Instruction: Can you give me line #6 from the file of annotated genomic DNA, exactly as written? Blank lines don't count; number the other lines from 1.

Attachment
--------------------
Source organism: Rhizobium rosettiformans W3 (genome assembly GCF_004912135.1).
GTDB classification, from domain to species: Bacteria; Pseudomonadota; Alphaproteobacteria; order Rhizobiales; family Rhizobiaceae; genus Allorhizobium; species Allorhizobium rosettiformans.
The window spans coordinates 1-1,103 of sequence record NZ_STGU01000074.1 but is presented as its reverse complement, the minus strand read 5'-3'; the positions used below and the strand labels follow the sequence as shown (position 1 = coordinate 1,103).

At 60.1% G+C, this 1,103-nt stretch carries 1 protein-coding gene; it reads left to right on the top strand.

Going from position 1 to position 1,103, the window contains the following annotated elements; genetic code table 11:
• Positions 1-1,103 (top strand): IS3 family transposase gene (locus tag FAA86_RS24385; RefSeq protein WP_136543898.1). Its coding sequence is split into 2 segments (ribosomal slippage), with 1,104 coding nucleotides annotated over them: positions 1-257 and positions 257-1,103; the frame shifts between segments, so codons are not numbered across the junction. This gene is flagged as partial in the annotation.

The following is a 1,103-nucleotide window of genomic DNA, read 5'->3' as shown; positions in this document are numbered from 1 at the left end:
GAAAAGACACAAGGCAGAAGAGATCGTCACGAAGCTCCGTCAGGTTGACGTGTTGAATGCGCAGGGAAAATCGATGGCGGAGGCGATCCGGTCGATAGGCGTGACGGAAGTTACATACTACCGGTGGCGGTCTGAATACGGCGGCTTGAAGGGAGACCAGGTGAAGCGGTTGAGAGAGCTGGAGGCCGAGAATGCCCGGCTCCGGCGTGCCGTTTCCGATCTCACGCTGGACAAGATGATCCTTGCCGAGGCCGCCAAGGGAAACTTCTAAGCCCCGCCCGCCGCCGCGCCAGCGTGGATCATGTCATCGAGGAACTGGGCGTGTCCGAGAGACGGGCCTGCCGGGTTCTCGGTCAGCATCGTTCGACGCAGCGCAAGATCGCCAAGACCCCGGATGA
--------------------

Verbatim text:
• Positions 1-1,103 (top strand): IS3 family transposase gene (locus tag FAA86_RS24385; RefSeq protein WP_136543898.1). Its coding sequence is split into 2 segments (ribosomal slippage), with 1,104 coding nucleotides annotated over them: positions 1-257 and positions 257-1,103; the frame shifts between segments, so codons are not numbered across the junction. This gene is flagged as partial in the annotation.